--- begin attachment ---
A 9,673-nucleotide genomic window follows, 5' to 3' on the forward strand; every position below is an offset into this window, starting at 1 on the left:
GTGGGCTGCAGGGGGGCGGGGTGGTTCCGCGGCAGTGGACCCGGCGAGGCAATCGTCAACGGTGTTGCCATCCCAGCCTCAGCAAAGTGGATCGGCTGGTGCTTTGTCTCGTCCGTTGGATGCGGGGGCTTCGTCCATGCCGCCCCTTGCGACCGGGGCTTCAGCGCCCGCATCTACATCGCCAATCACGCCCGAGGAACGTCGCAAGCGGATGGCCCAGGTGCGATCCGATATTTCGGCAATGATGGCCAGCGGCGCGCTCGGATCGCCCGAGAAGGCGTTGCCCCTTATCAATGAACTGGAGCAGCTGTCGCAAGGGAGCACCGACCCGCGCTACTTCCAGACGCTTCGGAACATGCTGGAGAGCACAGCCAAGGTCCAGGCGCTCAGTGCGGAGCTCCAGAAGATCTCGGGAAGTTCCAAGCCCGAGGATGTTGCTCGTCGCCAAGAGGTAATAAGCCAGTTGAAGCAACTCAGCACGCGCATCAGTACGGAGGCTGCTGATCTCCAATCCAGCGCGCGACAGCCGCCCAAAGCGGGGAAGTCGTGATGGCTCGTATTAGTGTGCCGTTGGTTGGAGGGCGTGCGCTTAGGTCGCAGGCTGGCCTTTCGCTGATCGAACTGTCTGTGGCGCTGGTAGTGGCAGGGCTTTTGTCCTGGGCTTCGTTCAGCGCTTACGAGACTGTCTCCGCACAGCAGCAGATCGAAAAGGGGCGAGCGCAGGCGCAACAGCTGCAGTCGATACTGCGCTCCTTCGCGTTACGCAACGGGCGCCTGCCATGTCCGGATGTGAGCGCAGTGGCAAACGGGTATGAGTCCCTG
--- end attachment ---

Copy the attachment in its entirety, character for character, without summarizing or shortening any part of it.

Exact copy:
A 9,673-nucleotide genomic window follows, 5' to 3' on the forward strand; every position below is an offset into this window, starting at 1 on the left:
GTGGGCTGCAGGGGGGCGGGGTGGTTCCGCGGCAGTGGACCCGGCGAGGCAATCGTCAACGGTGTTGCCATCCCAGCCTCAGCAAAGTGGATCGGCTGGTGCTTTGTCTCGTCCGTTGGATGCGGGGGCTTCGTCCATGCCGCCCCTTGCGACCGGGGCTTCAGCGCCCGCATCTACATCGCCAATCACGCCCGAGGAACGTCGCAAGCGGATGGCCCAGGTGCGATCCGATATTTCGGCAATGATGGCCAGCGGCGCGCTCGGATCGCCCGAGAAGGCGTTGCCCCTTATCAATGAACTGGAGCAGCTGTCGCAAGGGAGCACCGACCCGCGCTACTTCCAGACGCTTCGGAACATGCTGGAGAGCACAGCCAAGGTCCAGGCGCTCAGTGCGGAGCTCCAGAAGATCTCGGGAAGTTCCAAGCCCGAGGATGTTGCTCGTCGCCAAGAGGTAATAAGCCAGTTGAAGCAACTCAGCACGCGCATCAGTACGGAGGCTGCTGATCTCCAATCCAGCGCGCGACAGCCGCCCAAAGCGGGGAAGTCGTGATGGCTCGTATTAGTGTGCCGTTGGTTGGAGGGCGTGCGCTTAGGTCGCAGGCTGGCCTTTCGCTGATCGAACTGTCTGTGGCGCTGGTAGTGGCAGGGCTTTTGTCCTGGGCTTCGTTCAGCGCTTACGAGACTGTCTCCGCACAGCAGCAGATCGAAAAGGGGCGAGCGCAGGCGCAACAGCTGCAGTCGATACTGCGCTCCTTCGCGTTACGCAACGGGCGCCTGCCATGTCCGGATGTGAGCGCAGTGGCAAACGGGTATGAGTCCCTG